Using clinical assessment as a gold standard, sensitivity and specificity were determined for KOH smear and culture for each component study and for the overall combined data. Prior to calculating overall sensitivity and specificity, a chi-square test for heterogeneity was performed to determine if it was legitimate to pool data from the individual studies . Sensitivity was defined as the proportion of clinically negative assessments that screened negative for KOH smear or culture. Specificity was defined as the proportion of clinical failures that screened positive for KOH smear or culture. Each sensitivity estimate was accompanied by exact 95% binomial confidence limits.
Prior to calculating KOH smear and culture sensitivity, specificity, PPV, and NPV, sensitivity and specificity generating cross-tabs from the component studies Tables Tables55(b)–5(f) were subjected to chi-square tests for heterogeneity with k-1 degrees of freedom (where k = number of component studies). If the chi-square heterogeneity statistics (χ 2 α,k−1) were not statistically significant (P > .05), it would be legitimate to pool the component study data. The χ 2 0.05,4 value for culture sensitivity, specificity, PPV, NPV, and spontaneous cure rate was 0.233 (P = .97) while that for KOH smear parameters was 7.427 (P = .11). It was thus permissible to calculate sensitivity and specificity for the pooled study data.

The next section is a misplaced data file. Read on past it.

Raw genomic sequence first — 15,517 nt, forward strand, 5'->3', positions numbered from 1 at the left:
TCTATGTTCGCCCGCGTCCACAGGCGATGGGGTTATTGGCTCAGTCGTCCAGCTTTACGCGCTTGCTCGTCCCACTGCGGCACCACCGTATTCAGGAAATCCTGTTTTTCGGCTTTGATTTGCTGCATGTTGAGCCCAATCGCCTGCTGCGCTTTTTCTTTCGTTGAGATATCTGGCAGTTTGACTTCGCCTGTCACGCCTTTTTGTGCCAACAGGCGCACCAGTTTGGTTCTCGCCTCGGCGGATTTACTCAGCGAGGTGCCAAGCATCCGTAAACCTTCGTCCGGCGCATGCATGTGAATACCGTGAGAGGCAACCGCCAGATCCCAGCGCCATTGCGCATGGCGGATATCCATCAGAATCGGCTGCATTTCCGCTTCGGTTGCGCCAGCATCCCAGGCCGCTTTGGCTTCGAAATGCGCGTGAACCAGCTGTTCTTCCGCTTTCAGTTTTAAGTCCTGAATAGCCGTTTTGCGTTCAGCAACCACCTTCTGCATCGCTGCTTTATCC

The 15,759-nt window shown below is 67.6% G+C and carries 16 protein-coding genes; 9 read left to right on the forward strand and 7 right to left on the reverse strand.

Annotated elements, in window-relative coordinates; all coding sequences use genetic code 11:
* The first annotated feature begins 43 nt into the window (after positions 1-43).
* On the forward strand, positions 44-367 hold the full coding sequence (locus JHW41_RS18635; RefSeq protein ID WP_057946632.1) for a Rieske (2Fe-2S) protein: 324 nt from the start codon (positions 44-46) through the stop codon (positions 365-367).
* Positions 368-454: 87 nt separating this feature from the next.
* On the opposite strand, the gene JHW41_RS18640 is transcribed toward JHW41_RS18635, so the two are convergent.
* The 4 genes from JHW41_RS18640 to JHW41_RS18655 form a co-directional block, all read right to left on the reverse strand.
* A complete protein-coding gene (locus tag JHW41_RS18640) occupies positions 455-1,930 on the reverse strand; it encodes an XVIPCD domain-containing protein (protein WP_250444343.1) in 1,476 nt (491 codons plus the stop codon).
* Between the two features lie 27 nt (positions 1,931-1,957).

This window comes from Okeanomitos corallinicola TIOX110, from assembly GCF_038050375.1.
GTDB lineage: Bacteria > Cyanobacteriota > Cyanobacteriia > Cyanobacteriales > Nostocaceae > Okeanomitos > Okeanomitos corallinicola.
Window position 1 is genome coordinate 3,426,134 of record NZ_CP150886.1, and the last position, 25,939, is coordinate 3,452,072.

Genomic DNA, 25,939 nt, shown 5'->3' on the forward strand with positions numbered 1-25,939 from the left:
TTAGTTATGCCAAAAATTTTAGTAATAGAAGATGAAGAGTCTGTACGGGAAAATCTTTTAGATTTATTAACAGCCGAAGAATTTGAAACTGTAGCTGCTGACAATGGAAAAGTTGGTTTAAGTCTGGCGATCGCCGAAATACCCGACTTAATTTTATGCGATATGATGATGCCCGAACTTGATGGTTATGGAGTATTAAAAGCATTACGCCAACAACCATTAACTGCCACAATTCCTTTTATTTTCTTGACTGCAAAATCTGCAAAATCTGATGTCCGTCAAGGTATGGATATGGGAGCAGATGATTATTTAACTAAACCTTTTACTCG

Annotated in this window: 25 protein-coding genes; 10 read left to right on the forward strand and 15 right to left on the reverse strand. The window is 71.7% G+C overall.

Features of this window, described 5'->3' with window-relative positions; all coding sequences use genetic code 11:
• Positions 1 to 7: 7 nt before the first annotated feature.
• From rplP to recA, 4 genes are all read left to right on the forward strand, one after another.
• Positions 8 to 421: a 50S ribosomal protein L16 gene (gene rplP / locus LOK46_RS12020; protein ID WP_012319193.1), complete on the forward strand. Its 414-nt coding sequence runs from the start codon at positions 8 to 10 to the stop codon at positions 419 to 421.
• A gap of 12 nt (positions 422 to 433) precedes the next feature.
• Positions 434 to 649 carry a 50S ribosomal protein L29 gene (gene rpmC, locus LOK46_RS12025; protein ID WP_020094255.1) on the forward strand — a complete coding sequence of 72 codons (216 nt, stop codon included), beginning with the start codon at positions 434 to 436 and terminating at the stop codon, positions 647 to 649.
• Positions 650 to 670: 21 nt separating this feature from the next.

All statistical procedures were performed as two-tailed tests using the SAS statistical package, Version 8.2. Differences were considered statistically significant if P < .05.
The 484 vehicle patients in this pooled analysis represented 26% of the patient population of the combined studies (N = 1,884). There were no major differences with regard to demographic variables between the patients randomized to active treatment or vehicle in any of the component studies. The age of the study patients ranged from 18 to 83 years with a mean of 38.6 ± 13.1 (SD) years (Table 1). The race proportions were 68% Caucasian, 10% Black, 20% Hispanic, and 2% other (Table 2). Males (N = 368) comprised 76% of this population, while females (N = 116) comprised the other 24% (Table 3). The demographic breakdowns within the component studies were for the most part consistent.